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categorization of political bystanders
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Rick Hasen:
I don’t care what federal district court judge Richard Kopf says in private about Supreme Court rulings. I don’t care whether I agree with him on the merits or not of the Supreme Court’s Hobby Lobby and Wheaton College rulings. But I do care about this:

A judge who blogs should not say “STFU” to the Supreme Court.

Pew Research:
As Republicans and Democrats gear up for midterm elections this November, there’s one group of Americans that is paying very little, if any, attention to the whole ordeal.

Overall, 10% of Americans are what we call Bystanders, or the politically disengaged, according to Pew Research Center’s Political Typology report. None of this cohort say they’re registered to vote, and none say they follow government and public affairs most of the time (this compares with 48% of Americans overall). Virtually all of this group (96%) say they’ve never contributed money to a candidate running for public office.

Ryan Cooper:
Obama's greatest failure: The rapidly falling deficit

The falling deficit is a pointless exercise that has come at the cost of keeping millions out of work

AP:
An American flag stolen from the family of a firefighter killed on Sept. 11 has been returned with a note that says: "I am so sorry, I had no idea."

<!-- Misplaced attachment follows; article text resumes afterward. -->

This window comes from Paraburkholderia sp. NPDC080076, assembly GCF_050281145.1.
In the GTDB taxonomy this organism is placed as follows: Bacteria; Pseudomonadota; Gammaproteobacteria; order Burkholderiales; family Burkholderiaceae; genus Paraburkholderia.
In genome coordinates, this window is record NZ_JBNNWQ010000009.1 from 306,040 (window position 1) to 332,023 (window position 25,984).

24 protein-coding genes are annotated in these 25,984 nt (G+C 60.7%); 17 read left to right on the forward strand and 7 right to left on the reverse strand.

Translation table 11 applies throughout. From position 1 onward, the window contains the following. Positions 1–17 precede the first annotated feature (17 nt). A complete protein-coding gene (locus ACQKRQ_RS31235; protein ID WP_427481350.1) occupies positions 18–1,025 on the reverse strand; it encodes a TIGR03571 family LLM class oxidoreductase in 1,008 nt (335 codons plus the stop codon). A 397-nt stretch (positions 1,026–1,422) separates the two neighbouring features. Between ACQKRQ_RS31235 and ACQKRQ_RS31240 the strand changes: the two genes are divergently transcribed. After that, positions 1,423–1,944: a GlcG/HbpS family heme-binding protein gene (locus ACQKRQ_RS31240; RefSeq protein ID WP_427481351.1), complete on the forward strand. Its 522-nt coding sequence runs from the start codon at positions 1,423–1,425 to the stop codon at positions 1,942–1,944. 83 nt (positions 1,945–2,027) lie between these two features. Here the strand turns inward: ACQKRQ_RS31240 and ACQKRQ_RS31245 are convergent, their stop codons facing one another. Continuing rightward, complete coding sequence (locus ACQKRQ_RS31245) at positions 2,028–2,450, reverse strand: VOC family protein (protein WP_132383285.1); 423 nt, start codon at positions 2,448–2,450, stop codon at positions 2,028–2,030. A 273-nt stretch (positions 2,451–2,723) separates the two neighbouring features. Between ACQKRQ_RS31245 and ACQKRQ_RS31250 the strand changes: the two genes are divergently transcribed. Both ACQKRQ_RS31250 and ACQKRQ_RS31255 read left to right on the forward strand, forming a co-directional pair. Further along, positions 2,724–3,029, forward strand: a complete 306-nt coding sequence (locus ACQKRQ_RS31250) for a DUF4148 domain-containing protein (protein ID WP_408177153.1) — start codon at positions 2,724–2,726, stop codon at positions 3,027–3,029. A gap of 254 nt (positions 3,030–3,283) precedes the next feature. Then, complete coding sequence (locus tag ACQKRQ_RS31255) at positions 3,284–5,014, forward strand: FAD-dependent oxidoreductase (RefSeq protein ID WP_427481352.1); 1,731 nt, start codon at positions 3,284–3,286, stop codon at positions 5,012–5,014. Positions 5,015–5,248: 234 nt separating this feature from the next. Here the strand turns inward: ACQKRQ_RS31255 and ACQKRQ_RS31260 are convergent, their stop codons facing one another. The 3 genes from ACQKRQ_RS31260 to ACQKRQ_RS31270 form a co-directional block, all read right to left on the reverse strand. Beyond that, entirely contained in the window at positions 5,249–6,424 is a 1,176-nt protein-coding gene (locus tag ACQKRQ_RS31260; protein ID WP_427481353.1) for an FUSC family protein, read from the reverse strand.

NBC New York (http://nbcnews.to/...) reports that the flag was returned Thursday. It has resumed flying on the porch of Melissa Brengel's home in Huntington Station on New York's Long Island.

More politics and policy below the fold.

John Sides:

Imagine that you’re a state legislator thinking about running for Congress. The polarization in Congress is pretty apparent to you. Democratic members are increasingly liberals and Republican members are increasingly conservative. But here’s the problem: you don’t fit that pattern. You’re a moderate. What will you do?

According to new research (gated version here) by political scientist Danielle Thomsen, you’re much less likely to run for Congress.

 NBC News:
Still searching for a defining issue for upcoming midterms

Now less than four months until Election Day 2014, everyone is so sure about what is going to happen in November. Republicans are either going to have a good night (picking up four to six Senate seats), or a great night (picking up more than six, including in blue and purple states). And yet, given this apparent certainty in the Acela Corridor about how the elections are going to play out, here is something to ponder: We still don’t know what the fall campaign is going to be about. Is it health care? (Premium increases could be news in fall; then again, health care hasn’t received much national attention in the last two or three months). Will it be about the economy? (Maybe, maybe not -- see below for more on its limited midterm impact in the past.) What about immigration? (Possibly, but we haven’t seen Democratic or GOP campaigns eager to run on this subject, especially Democrats in the red states) Foreign policy? (Remember Ukraine or Bowe Bergdahl? Or the debacle that is America’s Syria policy?) Will the midterms be about President Obama and Democrats suffering from a thousand different cuts? (Perhaps.) Or will it simply be about the red-leaning map and the fact that key parts of the Democratic base just don’t turn out in midterm elections? (Could be.) Bottom line: Election Day is a little more than 100 days away, and it’s hard to come up with a defining issue, even as so many folks are so sure about the outcome.